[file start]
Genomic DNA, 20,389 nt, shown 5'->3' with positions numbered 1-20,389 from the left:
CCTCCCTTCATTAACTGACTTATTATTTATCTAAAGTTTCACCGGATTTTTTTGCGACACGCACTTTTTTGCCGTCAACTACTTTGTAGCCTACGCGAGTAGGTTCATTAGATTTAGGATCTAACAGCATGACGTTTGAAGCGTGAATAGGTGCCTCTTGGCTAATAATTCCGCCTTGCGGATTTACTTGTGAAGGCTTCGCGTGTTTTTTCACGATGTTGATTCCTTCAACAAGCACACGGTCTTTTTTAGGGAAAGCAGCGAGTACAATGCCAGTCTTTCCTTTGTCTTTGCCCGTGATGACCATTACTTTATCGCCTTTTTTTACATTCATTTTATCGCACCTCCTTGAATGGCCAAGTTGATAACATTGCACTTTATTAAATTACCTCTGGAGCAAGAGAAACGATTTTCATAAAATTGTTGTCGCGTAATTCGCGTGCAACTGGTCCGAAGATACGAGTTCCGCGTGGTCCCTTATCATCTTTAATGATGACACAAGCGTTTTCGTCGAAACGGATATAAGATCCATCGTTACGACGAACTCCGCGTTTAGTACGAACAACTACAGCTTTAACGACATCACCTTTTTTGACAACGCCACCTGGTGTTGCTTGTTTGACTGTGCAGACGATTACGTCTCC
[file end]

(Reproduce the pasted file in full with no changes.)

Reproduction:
Genomic DNA, 20,389 nt, shown 5'->3' with positions numbered 1-20,389 from the left:
CCTCCCTTCATTAACTGACTTATTATTTATCTAAAGTTTCACCGGATTTTTTTGCGACACGCACTTTTTTGCCGTCAACTACTTTGTAGCCTACGCGAGTAGGTTCATTAGATTTAGGATCTAACAGCATGACGTTTGAAGCGTGAATAGGTGCCTCTTGGCTAATAATTCCGCCTTGCGGATTTACTTGTGAAGGCTTCGCGTGTTTTTTCACGATGTTGATTCCTTCAACAAGCACACGGTCTTTTTTAGGGAAAGCAGCGAGTACAATGCCAGTCTTTCCTTTGTCTTTGCCCGTGATGACCATTACTTTATCGCCTTTTTTTACATTCATTTTATCGCACCTCCTTGAATGGCCAAGTTGATAACATTGCACTTTATTAAATTACCTCTGGAGCAAGAGAAACGATTTTCATAAAATTGTTGTCGCGTAATTCGCGTGCAACTGGTCCGAAGATACGAGTTCCGCGTGGTCCCTTATCATCTTTAATGATGACACAAGCGTTTTCGTCGAAACGGATATAAGATCCATCGTTACGACGAACTCCGCGTTTAGTACGAACAACTACAGCTTTAACGACATCACCTTTTTTGACAACGCCACCTGGTGTTGCTTGTTTGACTGTGCAGACGATTACGTCTCC